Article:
Communication can build or decimate worlds and it is important we get it right. Regardless of your professional aspirations or personal goals, you can improve your communication skills if you:

  • Understand your own communication style
  • Tailor your style depending on the needs of the audience
  • Communicate with precision and care
  • Be mindful of your delivery, timing and messenger

1. Understand Your Communication Style

To communicate effectively, you must understand the communication legacy passed down from our parents, grandparents or caregivers. Each of us grew up with spoken and unspoken rules about communication.

In some families, direct communication is practiced and honored. In other families, family members are encouraged to shy away from difficult conversations. Some families appreciate open and frank dialogue and others do not. Other families practice silence about substantive matters, that is, they seldom or rarely broach difficult conversations at all.

Before you can appreciate the nuance required in communication, it helps to know the familial patterns you grew up with.

2. Learn Others Communication Styles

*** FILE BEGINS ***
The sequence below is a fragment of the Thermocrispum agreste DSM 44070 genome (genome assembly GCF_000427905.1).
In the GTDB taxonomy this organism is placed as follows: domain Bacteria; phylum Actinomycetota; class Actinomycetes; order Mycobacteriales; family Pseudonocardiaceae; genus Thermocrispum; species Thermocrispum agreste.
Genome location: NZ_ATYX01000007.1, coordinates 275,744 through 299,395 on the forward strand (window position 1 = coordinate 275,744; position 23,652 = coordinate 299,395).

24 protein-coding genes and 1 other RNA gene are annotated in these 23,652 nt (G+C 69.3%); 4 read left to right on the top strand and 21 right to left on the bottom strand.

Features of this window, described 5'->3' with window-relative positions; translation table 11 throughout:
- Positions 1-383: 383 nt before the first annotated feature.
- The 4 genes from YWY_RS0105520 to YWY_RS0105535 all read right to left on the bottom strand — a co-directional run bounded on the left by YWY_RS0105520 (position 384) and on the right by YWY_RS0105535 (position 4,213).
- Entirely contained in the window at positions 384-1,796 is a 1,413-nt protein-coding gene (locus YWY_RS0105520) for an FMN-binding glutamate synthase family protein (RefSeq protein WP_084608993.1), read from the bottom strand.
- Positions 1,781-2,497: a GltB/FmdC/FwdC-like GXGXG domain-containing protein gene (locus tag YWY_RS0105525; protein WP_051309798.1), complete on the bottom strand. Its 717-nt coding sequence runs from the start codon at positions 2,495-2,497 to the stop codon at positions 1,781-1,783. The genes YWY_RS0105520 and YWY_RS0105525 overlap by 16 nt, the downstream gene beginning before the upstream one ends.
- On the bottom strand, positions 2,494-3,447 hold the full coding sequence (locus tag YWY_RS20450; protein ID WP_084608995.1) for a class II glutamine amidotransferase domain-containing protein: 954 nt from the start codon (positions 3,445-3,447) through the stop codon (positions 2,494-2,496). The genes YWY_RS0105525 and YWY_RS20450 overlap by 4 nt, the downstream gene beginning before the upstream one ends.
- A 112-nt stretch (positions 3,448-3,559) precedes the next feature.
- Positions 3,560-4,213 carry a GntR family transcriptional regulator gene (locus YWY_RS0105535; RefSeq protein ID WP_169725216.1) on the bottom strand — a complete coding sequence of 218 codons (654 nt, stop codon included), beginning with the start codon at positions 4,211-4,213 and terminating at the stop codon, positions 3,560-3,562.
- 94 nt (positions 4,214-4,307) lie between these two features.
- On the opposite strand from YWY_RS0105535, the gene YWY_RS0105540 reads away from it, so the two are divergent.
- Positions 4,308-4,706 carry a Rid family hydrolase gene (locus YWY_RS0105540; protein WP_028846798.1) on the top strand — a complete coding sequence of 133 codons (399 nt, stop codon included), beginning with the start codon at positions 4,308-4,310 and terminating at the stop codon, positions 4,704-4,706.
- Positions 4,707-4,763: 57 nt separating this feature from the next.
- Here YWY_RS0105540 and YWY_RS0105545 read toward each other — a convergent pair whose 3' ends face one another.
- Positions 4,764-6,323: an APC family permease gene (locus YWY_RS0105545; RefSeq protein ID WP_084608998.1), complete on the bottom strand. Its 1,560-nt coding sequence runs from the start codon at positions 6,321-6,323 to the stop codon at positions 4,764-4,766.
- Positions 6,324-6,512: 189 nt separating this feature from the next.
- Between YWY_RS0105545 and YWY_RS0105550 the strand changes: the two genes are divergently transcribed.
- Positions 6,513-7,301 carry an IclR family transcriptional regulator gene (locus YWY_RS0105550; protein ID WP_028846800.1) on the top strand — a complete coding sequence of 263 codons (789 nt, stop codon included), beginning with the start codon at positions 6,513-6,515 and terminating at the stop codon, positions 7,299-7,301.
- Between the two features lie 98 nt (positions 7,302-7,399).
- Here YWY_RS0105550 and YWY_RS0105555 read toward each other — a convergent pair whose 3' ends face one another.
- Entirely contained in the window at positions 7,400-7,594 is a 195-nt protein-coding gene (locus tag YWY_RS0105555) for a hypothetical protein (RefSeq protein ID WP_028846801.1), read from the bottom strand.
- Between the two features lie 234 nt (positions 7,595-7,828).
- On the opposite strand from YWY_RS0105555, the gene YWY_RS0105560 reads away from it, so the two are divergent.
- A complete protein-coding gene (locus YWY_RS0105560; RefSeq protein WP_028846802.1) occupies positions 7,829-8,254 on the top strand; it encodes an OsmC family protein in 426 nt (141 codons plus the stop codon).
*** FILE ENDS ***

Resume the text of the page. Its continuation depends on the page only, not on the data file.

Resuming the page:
Communicating effectively requires you to take a step back, assess the intended recipient of your communication and think through how the individual prefers to be communicated with. Once you know this, you can tailor your message in a way that increases the likelihood of being heard. This also prevents you from assuming the way you communicate with one group is appropriate or right for all groups or people.

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If you are unsure how to determine the styles of the groups or persons with whom you are interacting, you can always ask them:

“How do you prefer to receive information?”

This approach requires listening, both to what the individuals say as well as what is unspoken. Virgin Group CEO Richard Branson noted that the best communicators are also great listeners.

To communicate effectively from relationship to relationship and situation to situation, you must understand the communication needs of others.

3. Exercise Precision and Care

A recent engagement underscored for me the importance of exercising care when communicating.

On a recent trip to Ohio, I decided to meet up with an old friend to go for a walk. As we strolled through the soccer park, my friend gently announced that he had something to talk about, he was upset with me. His introduction to the problem allowed me to mentally shift gears and prepare for the conversation.

Shortly after introducing the shift in conversation, my friend asked me why I didn’t invite him to the launch party for my business. He lives in Ohio and I live in the D.C. area.

I explained that the event snuck up on me, and I only started planning the invite list three weeks before the event. Due to the last-minute nature of the gathering, I opted to invite people in the DMV area versus my friends from outside the area – I didn’t want to be disrespectful by asking them to travel on such short notice.

I also noted that I didn’t want to be disappointed if he and others declined to come to the event. So I played it safe in terms of inviting people who were local.